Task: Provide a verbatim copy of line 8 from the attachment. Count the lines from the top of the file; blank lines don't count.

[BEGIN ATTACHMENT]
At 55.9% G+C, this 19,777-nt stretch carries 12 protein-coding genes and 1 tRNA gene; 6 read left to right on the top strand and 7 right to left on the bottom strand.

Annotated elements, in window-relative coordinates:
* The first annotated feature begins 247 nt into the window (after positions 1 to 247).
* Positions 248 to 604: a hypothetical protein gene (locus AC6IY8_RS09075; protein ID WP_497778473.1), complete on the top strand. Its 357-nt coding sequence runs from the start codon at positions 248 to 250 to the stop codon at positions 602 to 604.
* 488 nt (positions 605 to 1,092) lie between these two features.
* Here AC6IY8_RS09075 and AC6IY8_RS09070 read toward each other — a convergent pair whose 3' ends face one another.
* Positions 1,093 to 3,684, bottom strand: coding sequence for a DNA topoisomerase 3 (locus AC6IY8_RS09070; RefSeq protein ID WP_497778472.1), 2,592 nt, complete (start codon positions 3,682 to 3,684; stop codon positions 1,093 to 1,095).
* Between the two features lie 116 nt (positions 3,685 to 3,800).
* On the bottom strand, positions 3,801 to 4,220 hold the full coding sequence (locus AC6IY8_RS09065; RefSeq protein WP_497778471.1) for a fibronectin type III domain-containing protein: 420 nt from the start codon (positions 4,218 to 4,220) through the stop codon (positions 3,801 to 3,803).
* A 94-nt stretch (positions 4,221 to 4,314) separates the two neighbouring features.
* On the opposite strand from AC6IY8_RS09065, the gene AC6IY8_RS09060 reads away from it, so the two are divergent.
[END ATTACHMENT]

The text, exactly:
* Between the two features lie 116 nt (positions 3,685 to 3,800).